This series of articles takes an entirely new approach to deliver real-world data center success. We’ll examine the importance of outsourcing, how data centers are seen as an asset class, how outsourcing directly impacts EBIDTA, and how you can deliver thought leadership through outsourcing and market differentiating services.
Market Changes Drive Data Center Management Evolution
There has been substantial growth in the data center sector. A new report from Fortune Business Insights indicates that the global demand for more efficient IT technologies combined with the economic advantages of modern, consolidated connectivity applications has contributed to the exponential rise in data centers’ scale and power. As the report points out, the global data center infrastructure market size is projected to reach $ 142.31 billion by 2027, compared to 2019, when the global market value stood at $ 94.56 billion.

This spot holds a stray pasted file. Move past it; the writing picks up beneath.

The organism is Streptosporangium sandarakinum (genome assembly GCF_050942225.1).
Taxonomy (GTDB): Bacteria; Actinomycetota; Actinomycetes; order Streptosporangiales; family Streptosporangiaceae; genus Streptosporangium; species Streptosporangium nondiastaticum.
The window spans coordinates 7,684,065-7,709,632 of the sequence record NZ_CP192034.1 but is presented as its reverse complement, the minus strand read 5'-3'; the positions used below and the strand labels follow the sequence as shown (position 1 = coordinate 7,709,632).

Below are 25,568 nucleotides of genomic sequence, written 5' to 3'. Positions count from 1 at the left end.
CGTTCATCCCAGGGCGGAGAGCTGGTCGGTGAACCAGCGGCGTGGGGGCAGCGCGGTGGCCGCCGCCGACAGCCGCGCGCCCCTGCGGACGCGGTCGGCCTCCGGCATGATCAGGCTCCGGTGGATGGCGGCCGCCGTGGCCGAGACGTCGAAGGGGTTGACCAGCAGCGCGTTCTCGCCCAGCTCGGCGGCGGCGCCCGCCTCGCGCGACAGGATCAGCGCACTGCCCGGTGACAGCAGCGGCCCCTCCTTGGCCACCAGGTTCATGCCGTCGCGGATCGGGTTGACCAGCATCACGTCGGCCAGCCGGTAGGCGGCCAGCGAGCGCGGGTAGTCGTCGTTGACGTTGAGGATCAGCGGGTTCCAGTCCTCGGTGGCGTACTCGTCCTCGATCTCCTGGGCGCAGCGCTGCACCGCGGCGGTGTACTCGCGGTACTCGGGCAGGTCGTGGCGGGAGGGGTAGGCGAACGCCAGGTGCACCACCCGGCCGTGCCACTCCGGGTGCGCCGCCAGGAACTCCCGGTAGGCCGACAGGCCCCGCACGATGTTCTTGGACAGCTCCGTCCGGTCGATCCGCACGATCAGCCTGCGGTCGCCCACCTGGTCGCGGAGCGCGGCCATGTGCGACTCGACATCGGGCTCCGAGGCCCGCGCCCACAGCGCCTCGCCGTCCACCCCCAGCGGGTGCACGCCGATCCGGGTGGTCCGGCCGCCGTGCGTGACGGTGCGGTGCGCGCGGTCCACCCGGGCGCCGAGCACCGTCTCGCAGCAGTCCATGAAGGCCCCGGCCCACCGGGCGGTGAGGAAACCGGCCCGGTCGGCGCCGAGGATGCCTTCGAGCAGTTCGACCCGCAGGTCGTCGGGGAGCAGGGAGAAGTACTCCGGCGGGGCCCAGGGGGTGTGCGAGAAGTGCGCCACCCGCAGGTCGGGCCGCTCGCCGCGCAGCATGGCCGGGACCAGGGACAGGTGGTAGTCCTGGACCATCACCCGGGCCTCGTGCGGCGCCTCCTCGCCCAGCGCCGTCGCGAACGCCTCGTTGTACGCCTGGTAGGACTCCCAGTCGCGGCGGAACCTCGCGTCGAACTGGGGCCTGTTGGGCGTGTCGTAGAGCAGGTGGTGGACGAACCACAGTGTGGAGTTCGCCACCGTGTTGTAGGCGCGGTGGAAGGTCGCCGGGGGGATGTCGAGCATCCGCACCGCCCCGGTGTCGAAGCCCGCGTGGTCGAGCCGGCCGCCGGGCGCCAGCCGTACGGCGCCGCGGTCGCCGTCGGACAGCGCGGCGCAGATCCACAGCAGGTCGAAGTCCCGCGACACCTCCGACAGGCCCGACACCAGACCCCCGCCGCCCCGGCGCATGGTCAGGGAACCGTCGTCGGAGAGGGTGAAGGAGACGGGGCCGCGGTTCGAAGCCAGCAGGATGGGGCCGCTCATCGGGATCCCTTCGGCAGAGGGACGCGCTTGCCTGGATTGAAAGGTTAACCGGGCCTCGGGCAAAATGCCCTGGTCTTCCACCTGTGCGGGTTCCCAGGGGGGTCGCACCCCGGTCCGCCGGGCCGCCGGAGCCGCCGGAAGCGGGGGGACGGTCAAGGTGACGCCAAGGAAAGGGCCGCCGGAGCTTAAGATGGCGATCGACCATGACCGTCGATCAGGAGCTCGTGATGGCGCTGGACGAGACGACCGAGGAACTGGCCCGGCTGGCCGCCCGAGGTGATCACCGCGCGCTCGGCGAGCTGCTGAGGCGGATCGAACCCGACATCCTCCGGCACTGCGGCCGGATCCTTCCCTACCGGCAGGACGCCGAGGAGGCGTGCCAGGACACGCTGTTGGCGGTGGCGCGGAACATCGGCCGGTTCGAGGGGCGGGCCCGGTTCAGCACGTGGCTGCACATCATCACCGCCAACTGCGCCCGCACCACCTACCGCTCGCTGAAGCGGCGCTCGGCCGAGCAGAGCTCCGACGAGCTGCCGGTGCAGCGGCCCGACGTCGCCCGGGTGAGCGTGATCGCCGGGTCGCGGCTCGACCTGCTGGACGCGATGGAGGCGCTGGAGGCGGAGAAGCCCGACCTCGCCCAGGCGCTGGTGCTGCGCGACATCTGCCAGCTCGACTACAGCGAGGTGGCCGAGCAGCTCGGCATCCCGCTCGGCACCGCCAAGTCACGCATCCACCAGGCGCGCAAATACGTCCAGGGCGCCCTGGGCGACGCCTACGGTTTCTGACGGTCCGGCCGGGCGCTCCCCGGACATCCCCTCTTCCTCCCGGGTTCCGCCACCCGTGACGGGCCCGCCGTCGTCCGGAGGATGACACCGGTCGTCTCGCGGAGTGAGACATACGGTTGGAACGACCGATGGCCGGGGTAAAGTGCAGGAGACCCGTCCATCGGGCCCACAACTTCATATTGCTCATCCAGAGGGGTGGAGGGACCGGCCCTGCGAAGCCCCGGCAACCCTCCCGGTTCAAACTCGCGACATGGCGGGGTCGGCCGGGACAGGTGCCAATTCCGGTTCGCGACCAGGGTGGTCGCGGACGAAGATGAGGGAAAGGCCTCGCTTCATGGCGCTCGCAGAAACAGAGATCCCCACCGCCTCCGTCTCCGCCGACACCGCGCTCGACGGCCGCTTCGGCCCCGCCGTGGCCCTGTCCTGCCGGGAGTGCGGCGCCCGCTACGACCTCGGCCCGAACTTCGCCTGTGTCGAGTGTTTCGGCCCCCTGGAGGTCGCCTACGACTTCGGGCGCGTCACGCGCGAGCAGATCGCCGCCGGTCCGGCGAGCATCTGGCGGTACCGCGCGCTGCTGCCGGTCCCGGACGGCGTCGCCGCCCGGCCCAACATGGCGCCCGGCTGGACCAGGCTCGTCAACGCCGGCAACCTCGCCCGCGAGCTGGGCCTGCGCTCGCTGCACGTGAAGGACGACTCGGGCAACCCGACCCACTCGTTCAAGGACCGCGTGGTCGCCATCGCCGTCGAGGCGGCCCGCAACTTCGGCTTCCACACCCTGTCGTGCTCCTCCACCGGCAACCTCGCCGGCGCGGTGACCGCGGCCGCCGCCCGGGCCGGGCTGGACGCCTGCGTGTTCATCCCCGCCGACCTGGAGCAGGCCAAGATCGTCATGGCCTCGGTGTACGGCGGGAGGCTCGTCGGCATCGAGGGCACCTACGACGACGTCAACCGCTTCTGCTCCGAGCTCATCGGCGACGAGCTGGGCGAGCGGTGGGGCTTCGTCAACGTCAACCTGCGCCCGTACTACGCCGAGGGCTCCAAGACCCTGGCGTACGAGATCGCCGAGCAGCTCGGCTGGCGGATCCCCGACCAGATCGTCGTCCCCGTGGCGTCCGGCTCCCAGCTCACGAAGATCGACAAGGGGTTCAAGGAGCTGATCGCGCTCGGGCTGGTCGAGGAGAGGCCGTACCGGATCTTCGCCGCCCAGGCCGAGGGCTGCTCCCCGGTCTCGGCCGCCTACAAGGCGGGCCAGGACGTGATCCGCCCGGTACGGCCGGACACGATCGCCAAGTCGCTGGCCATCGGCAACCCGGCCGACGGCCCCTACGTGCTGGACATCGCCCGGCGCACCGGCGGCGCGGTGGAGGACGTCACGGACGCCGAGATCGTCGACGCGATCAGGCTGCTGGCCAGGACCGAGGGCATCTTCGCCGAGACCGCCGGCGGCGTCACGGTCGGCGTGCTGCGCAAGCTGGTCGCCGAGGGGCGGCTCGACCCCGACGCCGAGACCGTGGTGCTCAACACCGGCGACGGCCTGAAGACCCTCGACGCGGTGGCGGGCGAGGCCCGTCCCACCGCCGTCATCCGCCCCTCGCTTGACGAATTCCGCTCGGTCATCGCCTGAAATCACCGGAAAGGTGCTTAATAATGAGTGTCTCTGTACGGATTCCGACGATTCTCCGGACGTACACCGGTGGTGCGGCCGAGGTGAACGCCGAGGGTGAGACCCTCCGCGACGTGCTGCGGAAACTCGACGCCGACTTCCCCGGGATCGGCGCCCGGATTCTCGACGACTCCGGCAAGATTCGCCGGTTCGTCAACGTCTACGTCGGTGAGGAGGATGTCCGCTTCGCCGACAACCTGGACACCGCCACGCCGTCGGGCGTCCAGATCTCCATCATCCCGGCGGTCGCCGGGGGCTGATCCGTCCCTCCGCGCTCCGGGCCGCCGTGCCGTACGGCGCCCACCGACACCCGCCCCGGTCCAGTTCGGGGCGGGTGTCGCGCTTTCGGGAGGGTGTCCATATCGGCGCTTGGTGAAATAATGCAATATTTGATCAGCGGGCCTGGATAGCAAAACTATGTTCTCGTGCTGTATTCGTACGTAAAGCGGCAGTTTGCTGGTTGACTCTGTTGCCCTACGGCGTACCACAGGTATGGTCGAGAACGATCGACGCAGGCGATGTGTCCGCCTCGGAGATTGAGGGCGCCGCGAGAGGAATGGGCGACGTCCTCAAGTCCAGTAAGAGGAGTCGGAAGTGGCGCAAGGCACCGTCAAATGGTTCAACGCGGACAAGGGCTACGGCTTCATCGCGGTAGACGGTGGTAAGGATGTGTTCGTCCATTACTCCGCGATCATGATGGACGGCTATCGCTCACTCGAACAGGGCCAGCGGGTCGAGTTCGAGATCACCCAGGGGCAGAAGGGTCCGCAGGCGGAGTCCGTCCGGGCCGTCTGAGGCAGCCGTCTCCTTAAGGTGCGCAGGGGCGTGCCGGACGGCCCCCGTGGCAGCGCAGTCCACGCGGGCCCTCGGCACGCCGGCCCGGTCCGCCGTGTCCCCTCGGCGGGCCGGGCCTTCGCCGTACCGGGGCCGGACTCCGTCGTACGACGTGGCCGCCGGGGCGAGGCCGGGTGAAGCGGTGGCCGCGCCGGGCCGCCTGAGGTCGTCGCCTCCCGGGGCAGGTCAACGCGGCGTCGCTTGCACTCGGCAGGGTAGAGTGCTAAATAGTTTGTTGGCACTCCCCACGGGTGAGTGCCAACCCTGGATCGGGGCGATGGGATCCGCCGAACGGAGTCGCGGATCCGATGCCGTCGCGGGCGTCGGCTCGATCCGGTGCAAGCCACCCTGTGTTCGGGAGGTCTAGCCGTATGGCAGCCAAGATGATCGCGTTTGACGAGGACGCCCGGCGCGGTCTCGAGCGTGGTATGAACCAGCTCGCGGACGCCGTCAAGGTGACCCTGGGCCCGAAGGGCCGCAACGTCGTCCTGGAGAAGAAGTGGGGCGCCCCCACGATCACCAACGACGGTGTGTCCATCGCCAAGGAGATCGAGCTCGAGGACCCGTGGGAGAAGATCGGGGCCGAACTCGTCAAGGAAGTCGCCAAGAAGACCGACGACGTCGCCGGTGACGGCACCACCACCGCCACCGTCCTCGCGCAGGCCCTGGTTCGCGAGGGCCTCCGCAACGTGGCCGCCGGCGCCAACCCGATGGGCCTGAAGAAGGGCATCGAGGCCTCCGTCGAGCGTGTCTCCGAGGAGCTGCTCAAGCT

“The ever-increasing need for data exchange, storage, and security is broadening demand for data centers in the US, but one solution does not fit all.” Pat Lynch, Executive Managing Directors of Data Center Solutions at CBRE
Expanding utilization of data centers by organizations amid the Covid-19 pandemic further fueled this market’s growth and the importance of a businesses ’agility in the online space. Furthermore, the rapidly evolving competitiveness in the global market and advanced technologies, such as cloud computing and big data, has made it simpler and cheaper for enterprises to shift their workload to colocation, self-contained, or hyperscale data centers.